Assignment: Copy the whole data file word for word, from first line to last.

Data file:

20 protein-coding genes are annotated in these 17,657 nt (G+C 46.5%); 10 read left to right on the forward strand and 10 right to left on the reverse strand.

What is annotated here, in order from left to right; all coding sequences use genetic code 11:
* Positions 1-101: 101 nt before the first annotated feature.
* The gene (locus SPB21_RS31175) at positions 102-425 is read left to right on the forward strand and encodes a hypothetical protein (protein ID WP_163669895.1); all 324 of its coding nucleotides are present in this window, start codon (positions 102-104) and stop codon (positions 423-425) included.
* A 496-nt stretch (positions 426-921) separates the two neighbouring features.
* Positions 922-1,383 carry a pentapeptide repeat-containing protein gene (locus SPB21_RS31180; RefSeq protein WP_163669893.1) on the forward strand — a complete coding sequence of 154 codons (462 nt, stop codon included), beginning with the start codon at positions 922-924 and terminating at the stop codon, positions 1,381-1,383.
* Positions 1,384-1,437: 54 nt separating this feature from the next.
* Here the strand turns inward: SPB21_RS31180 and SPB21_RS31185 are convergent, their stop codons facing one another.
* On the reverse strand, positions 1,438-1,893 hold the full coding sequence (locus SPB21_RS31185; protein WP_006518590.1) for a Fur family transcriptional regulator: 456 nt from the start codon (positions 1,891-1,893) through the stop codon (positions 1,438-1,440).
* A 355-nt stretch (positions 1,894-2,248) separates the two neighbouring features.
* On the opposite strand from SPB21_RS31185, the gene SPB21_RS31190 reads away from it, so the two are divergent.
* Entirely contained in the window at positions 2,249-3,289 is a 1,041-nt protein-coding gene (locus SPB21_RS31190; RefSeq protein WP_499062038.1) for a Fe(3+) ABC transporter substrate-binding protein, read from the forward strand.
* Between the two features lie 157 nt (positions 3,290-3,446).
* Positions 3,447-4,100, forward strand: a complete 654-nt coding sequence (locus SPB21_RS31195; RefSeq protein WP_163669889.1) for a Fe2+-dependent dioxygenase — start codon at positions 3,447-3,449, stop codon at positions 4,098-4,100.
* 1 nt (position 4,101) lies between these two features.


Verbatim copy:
20 protein-coding genes are annotated in these 17,657 nt (G+C 46.5%); 10 read left to right on the forward strand and 10 right to left on the reverse strand.

What is annotated here, in order from left to right; all coding sequences use genetic code 11:
* Positions 1-101: 101 nt before the first annotated feature.
* The gene (locus SPB21_RS31175) at positions 102-425 is read left to right on the forward strand and encodes a hypothetical protein (protein ID WP_163669895.1); all 324 of its coding nucleotides are present in this window, start codon (positions 102-104) and stop codon (positions 423-425) included.
* A 496-nt stretch (positions 426-921) separates the two neighbouring features.
* Positions 922-1,383 carry a pentapeptide repeat-containing protein gene (locus SPB21_RS31180; RefSeq protein WP_163669893.1) on the forward strand — a complete coding sequence of 154 codons (462 nt, stop codon included), beginning with the start codon at positions 922-924 and terminating at the stop codon, positions 1,381-1,383.
* Positions 1,384-1,437: 54 nt separating this feature from the next.
* Here the strand turns inward: SPB21_RS31180 and SPB21_RS31185 are convergent, their stop codons facing one another.
* On the reverse strand, positions 1,438-1,893 hold the full coding sequence (locus SPB21_RS31185; protein WP_006518590.1) for a Fur family transcriptional regulator: 456 nt from the start codon (positions 1,891-1,893) through the stop codon (positions 1,438-1,440).
* A 355-nt stretch (positions 1,894-2,248) separates the two neighbouring features.
* On the opposite strand from SPB21_RS31185, the gene SPB21_RS31190 reads away from it, so the two are divergent.
* Entirely contained in the window at positions 2,249-3,289 is a 1,041-nt protein-coding gene (locus SPB21_RS31190; RefSeq protein WP_499062038.1) for a Fe(3+) ABC transporter substrate-binding protein, read from the forward strand.
* Between the two features lie 157 nt (positions 3,290-3,446).
* Positions 3,447-4,100, forward strand: a complete 654-nt coding sequence (locus SPB21_RS31195; RefSeq protein WP_163669889.1) for a Fe2+-dependent dioxygenase — start codon at positions 3,447-3,449, stop codon at positions 4,098-4,100.
* 1 nt (position 4,101) lies between these two features.